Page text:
(VIDEO) Mary Kennedy Interview

1 Jun

In remembrance of Mary Richardson Kennedy, we wanted to share this interview she did with Bob Vila in 2008, during the green renovation of the RFK Jr. family home.

Mary was a highly skilled architect, and this home was probably her proudest achievement. Sadly, it is also the home where she would take her own life four years later on May 16, 2012.

Rest in peace, Mary.

29 May

Originally posted on Robert F. Kennedy Jr. for President:

In remembrance of Mary Richardson Kennedy: 100 photos from the archives.

View original

Mary Kennedy, Wife of RFK Jr., An Apparent Suicide

17 May

Mary Richardson-Kennedy at the couple’s Westchester home in 2009.

The “lost and alone” estranged wife of Robert F. Kennedy Jr. hanged herself  Wednesday in a barn behind her Westchester home — the latest tragedy to claim a member of the famed Camelot clan.

Mary Richardson Kennedy, 52, was the mother of four children, the oldest 17 and the youngest 11. She was discovered by a family housekeeper, sources told the New York Daily News.

The Kennedys, who married in 1994, split almost exactly two years ago in what friends say was a devastating blow to Mary.

RELATED: HER CAMELOT DREAM SLOWLY SOURED AND FELL APART

The May 2010 divorce filing, coupled with the media frenzy following her arrest for drunken driving three days later, started Mary Kennedy on a tragic downward spiral that ended with her suicide on her Bedford property, friends said.

She had struggled with alcohol for years and went into rehab in February, a family friend told the Daily News.

RELATED: DON’T BLAME KENNEDY CURSE BECAUSE CURSES DON’T KILL

“She always seems lost these days, whenever she came into the village,” said a neighbor. “Lost and alone and sort of out of it.”

Her husband, a prominent environmentalist and high-profile member of the Kennedy dynasty, has been living primarily in California, palling around with movie stars and dating TV actress Cheryl Hines.

Mary Kennedy had not found a new romance.

News of her suicide stunned her family and friends.

“She’s my best friend,” said her sister-in-law, Kerry Kennedy, who introduced Mary Kennedy to her brother.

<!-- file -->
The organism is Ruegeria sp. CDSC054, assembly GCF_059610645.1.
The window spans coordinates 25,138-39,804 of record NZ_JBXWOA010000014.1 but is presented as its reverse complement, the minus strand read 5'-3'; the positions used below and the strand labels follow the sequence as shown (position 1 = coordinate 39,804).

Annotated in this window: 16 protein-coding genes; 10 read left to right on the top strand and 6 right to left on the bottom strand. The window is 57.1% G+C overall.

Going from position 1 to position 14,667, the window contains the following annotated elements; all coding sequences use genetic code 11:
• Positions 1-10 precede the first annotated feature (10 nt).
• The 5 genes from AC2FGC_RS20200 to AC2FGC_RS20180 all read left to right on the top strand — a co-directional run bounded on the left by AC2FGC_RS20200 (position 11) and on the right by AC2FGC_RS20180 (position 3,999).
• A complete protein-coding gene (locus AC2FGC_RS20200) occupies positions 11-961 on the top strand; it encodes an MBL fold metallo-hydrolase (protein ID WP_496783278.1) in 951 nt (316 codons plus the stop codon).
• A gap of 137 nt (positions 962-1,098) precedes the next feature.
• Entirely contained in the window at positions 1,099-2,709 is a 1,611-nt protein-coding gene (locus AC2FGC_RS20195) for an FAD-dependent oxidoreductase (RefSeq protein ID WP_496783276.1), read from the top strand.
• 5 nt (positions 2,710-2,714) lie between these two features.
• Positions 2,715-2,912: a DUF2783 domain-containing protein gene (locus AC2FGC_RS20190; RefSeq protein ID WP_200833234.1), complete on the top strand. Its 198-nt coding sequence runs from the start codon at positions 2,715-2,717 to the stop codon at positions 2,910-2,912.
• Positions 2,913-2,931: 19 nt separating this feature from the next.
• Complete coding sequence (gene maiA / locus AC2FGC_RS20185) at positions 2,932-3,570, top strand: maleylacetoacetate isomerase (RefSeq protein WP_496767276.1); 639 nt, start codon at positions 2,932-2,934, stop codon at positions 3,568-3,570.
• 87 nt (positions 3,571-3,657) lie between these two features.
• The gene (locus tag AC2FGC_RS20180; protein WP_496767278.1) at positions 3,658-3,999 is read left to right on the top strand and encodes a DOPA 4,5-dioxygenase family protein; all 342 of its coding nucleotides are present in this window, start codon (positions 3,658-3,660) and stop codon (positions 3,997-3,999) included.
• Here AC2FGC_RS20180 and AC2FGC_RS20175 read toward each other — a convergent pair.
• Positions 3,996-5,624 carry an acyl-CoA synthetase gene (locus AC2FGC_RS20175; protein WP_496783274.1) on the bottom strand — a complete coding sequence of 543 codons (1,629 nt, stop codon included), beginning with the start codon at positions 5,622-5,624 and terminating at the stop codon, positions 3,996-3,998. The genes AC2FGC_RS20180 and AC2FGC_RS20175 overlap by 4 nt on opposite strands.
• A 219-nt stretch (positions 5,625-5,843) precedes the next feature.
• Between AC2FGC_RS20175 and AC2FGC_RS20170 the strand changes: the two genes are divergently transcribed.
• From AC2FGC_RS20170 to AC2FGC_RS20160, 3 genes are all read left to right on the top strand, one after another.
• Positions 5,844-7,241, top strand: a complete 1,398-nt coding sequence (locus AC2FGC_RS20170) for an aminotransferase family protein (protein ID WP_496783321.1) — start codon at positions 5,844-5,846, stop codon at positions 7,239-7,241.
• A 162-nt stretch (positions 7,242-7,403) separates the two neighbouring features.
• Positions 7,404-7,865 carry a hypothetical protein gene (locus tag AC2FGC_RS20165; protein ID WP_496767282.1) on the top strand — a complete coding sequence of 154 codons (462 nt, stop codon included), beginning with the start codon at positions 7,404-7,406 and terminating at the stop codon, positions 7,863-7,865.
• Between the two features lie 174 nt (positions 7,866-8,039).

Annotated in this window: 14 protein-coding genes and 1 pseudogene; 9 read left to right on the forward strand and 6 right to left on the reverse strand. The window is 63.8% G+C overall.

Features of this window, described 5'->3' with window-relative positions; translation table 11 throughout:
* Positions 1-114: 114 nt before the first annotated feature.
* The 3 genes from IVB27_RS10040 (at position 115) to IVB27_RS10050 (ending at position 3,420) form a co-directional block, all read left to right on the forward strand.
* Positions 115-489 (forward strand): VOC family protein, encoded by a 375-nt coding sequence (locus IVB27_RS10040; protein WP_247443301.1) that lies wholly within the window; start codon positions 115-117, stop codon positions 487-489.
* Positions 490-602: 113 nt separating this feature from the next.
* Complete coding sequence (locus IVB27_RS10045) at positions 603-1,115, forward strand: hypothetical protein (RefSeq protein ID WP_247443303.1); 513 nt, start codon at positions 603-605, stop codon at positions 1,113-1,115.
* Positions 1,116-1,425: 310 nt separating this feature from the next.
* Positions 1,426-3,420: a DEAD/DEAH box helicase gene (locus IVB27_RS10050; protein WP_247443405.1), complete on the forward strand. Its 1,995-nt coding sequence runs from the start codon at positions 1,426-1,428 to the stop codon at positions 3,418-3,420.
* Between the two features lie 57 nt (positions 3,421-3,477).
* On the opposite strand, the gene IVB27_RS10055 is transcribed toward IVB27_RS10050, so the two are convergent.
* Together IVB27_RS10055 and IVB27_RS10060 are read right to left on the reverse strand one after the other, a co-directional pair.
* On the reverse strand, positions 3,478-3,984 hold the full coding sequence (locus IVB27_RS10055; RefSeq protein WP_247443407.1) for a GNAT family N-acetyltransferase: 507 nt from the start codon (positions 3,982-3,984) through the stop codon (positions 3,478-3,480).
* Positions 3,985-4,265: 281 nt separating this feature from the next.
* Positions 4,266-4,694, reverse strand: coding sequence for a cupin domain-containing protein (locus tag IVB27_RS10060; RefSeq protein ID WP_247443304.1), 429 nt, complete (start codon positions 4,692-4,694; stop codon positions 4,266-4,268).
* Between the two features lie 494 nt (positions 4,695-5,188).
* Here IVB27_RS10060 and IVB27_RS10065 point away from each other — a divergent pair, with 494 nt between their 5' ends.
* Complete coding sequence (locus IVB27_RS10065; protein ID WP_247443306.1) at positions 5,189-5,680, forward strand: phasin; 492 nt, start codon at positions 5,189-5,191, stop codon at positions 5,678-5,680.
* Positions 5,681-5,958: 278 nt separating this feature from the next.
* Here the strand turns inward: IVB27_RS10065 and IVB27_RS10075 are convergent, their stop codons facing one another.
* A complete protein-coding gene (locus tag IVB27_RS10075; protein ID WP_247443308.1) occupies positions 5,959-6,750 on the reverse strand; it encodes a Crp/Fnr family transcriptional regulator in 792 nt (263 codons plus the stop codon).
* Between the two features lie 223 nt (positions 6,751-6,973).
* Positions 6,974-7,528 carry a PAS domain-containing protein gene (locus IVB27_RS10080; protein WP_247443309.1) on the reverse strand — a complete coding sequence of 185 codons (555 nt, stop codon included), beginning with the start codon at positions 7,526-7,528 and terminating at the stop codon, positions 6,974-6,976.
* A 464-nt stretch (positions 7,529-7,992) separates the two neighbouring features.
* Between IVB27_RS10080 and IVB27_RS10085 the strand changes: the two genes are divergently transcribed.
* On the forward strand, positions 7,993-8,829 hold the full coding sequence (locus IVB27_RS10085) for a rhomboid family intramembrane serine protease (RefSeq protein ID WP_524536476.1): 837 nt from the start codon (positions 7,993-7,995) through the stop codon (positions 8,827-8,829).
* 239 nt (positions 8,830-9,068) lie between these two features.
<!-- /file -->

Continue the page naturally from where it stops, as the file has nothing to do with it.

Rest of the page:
“Our whole family is devastated by the loss and we appreciate everyone’s prayers.”

Bedford police responded to the house at 1:36 p.m. to investigate a “possible unattended death,” according to a press release. It was not immediately clear when she died.

The children were away from home — the two oldest at boarding school and the two youngest with their father, family sources said.

Kennedy Grounds

Photo: Richard Harbus for New York Daily News

Emergency crews rushed to the Kennedy estate, but there was little they could do.

One family source said Mary Kennedy was due to fight her husband for custody, but that could not be confirmed.

An autopsy will be performed Thursday, said Westchester County spokesman Kieran O’Leary.

A somber RFK Jr. arrived at the house late Wednesday amid a stream of mourners. He said nothing to gathered reporters.

Kennedy Barn

Mary Kennedy had hanged herself in one of the outer buildings of her Westchester County property.

“We deeply regret the death of our beloved sister Mary, whose radiant and creative spirit will be sorely missed by those who loved her,” Mary Kennedy’s family said in a statement.

“Our heart goes out to her children who she loved without reservation.”

She had overseen the renovation of the couple’s home into an environmental showpiece.

Family and friends descended on the red brick mansion Wednesday night, bringing food, flowers and comfort.

“Why? This is terrible. We don’t need this,” said one teary-eye woman holding a bouquet.

Mary Kennedy was working as an architectural designer in Manhattan when she became the Kennedy heir’s second wife just three weeks after he divorced his first bride.

She had been friends with the family for years, since meeting Kennedy’s sister, Kerry, when they were teenagers. They were so close they chose to room together at Brown University, and Mary was Kerry’s maid of honor in 1990.

Mary and Robert Kennedy tied the knot on a boat on the Hudson River.

A Catholic Mass was followed by a civil ceremony, with Kennedy’s two children from his first marriage on deck with the bride and groom.

They had four kids together — Connor, Kyra, William and Aiden — before he filed for divorce on May 12, 2010.